SOME GOOD NEWS BUBBLES UP FROM THE BOTTOM: Things have gone well for BP and the Gulf of Mexico in the last week, relatively speaking. In spite of the challenge of working with remote-operated vehicles (ROVs) in harsh conditions at 5,000 feet below sea level, on Monday BP engineers managed to attach a new sealing cap to a well that has spewed millions of gallons of crude oil into the Gulf of Mexico.
What is a sealing cap? How does it work? I’ll explain.
Since June, BP has been collecting oil at the well with a device called a containment cap. That sits on top of the well’s non-functional blowout preventer (BOP), where the oil is leaking from. Oil and gas is pumped up a long pipe, called a riser, to ships on the surface, where it is collected or burned off in a process called flaring. That system was capturing about 25,000 barrels a day, or less than half of the oil escaping from the well.
BP removed the old containment cap on Saturday, allowing oil to temporarily flow freely from the top of the BOP. In the meantime, engineers used a hydraulic ram system to straighten up the flex joint (a piece of pipe extending from the top of the BOP that was damaged when the Deepwater Horizon drilling rig sank and the rig’s riser pipe collapsed). ROVs also removed a damaged piece of equipment called a flange, which is a flat, circular piece of metal attached to the well with six huge bolts and allows (when not damaged) the well assembly to connect to pipes above.
The new sealing cap, a monstrous 30-foot tall, 80-ton device sometimes called a three-ram capping stack, was then ready to be installed. It consists of two major parts:
a 12-foot tall, 15,000-pound pipe/connector device called a flange transition spool, and a 150,000-pound, 18-foot tall three-ram connector. This second part is where the action is—it includes three massive hydraulic rams used to control the well’s flow. BP completed the installation of the capping stack around 7 p.m. Monday.
BP hopes that the new cap will collect 60,000 to 80,000 barrels of oil a day. Aside from the increased collection capacity, a BP press release issued Saturday explained that the new cap offers several other advantages, one being simplifying “future well kill and cementing procedures through the relief wells, which in turn could increase the probability of success for those operations.”
The cap also allows BP to test the well’s integrity. As I am writing this on Tuesday afternoon, Associated Press reports say BP is still waiting to activate the three hydraulic rams on the capping stack, which will shut off the leaking well. BP hopes to begin that process soon. When the well is sealed, the company will then begin a series of pressure tests, as the company explained in a release on Tuesday:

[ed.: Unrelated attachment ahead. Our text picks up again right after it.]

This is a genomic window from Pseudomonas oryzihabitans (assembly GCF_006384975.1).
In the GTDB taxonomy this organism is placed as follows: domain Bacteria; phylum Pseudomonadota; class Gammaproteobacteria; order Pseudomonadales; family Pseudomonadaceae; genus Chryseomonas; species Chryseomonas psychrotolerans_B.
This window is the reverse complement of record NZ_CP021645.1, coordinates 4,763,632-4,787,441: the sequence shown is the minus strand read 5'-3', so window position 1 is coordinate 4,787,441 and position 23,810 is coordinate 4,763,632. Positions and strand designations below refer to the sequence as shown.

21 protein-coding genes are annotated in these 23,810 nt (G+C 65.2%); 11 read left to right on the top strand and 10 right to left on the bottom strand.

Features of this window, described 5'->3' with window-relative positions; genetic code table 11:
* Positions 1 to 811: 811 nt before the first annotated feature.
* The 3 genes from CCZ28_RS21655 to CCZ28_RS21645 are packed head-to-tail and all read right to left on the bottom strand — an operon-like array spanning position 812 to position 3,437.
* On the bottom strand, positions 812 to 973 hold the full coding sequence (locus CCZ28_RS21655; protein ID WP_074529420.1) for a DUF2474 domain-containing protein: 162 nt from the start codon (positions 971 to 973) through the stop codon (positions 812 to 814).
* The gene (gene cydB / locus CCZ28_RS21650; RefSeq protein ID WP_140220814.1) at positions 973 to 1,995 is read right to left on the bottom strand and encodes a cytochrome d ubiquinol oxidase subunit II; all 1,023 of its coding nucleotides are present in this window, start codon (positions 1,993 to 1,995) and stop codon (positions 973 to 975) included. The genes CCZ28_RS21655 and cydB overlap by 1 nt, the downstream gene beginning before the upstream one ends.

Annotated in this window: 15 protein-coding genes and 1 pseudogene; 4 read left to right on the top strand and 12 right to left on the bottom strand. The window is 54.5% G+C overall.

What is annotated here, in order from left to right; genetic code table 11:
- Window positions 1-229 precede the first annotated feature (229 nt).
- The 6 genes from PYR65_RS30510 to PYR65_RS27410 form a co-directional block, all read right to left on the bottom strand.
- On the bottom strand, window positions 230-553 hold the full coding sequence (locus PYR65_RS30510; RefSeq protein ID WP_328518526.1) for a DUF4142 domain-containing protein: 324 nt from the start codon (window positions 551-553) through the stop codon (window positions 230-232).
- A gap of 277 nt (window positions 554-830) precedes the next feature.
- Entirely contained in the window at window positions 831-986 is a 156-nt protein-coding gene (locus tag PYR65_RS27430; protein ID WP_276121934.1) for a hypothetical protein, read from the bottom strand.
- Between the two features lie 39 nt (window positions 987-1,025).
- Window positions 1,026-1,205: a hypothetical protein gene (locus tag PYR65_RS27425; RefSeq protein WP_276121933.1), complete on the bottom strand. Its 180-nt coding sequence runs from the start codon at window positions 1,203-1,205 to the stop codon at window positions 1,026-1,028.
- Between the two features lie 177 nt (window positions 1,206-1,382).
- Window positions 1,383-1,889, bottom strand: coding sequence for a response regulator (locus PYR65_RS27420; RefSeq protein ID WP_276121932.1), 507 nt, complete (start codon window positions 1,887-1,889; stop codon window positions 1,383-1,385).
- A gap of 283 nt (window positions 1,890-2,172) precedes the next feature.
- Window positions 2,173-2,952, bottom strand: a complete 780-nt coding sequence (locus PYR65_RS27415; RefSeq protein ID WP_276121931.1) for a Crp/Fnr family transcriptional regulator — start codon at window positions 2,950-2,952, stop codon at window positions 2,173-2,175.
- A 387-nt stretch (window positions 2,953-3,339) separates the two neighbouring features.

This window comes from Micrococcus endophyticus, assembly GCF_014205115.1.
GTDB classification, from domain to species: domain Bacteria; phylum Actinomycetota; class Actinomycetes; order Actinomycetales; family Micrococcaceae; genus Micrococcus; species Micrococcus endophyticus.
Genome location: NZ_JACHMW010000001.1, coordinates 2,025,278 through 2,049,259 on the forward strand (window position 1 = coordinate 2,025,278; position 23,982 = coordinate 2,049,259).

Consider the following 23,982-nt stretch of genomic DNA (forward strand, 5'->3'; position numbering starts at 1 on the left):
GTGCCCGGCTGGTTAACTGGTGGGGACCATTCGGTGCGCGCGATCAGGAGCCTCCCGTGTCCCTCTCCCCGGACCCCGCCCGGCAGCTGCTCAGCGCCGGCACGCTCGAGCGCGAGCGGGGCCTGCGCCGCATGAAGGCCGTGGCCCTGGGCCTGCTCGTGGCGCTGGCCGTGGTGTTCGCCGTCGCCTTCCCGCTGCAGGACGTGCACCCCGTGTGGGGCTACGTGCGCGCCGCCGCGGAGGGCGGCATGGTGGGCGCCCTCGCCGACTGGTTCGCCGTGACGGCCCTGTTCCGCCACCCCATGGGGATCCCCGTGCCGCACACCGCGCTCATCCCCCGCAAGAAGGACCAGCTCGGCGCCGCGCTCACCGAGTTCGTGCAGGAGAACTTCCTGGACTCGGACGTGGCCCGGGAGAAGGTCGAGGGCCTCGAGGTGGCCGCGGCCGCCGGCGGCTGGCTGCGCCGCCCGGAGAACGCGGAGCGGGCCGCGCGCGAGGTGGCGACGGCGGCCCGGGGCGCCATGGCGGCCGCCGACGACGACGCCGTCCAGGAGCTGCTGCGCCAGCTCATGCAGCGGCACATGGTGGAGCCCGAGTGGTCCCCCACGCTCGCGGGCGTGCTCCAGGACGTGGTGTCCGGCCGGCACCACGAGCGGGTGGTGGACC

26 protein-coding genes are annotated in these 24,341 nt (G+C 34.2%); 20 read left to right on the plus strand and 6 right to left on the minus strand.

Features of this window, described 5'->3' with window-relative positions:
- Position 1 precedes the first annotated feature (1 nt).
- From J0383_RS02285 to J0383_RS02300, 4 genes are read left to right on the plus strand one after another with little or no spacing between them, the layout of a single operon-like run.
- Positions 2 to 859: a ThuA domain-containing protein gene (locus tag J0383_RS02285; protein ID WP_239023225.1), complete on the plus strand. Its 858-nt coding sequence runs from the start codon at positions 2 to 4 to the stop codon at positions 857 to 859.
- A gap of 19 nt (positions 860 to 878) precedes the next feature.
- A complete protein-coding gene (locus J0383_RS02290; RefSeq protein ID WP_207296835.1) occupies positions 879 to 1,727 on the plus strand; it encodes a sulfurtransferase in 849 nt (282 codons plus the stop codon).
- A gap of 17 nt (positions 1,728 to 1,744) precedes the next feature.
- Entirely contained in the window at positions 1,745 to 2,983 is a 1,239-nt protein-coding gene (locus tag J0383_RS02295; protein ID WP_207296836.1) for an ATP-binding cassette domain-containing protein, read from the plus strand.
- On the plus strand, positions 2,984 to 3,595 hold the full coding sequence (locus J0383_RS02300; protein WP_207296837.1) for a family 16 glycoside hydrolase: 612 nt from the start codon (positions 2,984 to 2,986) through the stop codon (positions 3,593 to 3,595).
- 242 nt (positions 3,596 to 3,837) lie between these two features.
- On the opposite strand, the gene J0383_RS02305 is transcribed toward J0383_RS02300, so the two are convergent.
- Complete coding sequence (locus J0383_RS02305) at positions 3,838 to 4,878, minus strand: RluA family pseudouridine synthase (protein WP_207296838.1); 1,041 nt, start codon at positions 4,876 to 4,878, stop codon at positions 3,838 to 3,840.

“For the duration of the test, which will be a minimum of six hours and could extend up to 48 hours, the three ram capping stack will be closed and all sub-sea containment systems (namely, the Q4000 and Helix Producer) will be temporarily suspended, effectively shutting in the well,” the release stated. “It is expected, although cannot be assured, that no oil will be released to the ocean for the duration of the test. This will not however be an indication that flow from the wellbore has been permanently stopped.”
If the pressure tests reveal that the pressure in the well is low, that may mean “that the drilling pipe is leaking below the floor of the Gulf of Mexico,” according to a report Tuesday from the Mobile Press-Register. If it is high, it will indicate that the well is intact. From there, engineers are looking for a Goldilocks situation—if pressure is too high for the sealing cap to contain it, BP will have to vent the cap and collect some oil, but if it’s just right, the rams could remain closed, effectively sealing the leaking well for the first time since the Deepwater Horizon drilling-rig exploded on April 20.
Another advantage of the new sealing cap is that it offers some comfort if some sort of 2012-esque can’t-look-away there-is-no-God disaster-movie scenario plays out in the Gulf of Mexico, and a hurricane hits the oil spill. With the new cap, it’s much easier and faster to disconnect a riser pipe so collection ships on the surface can skedaddle to a safe harbor.
“It’s instrumental in terms of our ability if a hurricane comes through,” BP executive Kent Wells said last Friday in a technical briefing.
“Our quick disconnect/reconnect process, it’s fundamental to that.”
RELIEF WELL(S) ON ITS WAY: Though the cap BP installed Monday could potentially stop the oil from leaking from the floor of the Gulf of Mexico, officials from the federal government and BP insist that the only permanent method of killing the well is via the use of relief wells. Drillers have been working for months to bore a hole 18,000 feet below sea level (which includes 13,000 feet of sea bed) to intercept a well pipe about the size of a dinner plate. Then heavy drilling fluids will be pumped into the well to cement it permanently, or “kill” the well.
The good news is that the drilling process is on schedule—early estimates put the relief well’s completion date in August, and BP thinks that’s still true. “Our best estimation is towards the latter part of July we’ll make the intercept, and then we’ll go into the kill process,” Wells said last Friday. “The killing and cementing can take a number of days to a few weeks.”
There are two ships drilling separate relief wells. On Monday, the first was at 17,840 feet, and the second at 15,960 feet below the surface. The last few feet of the well will be the most challenging, as drillers have to hit a 9-inch target. “This is the precision place, the precision part of the well,” Wells said.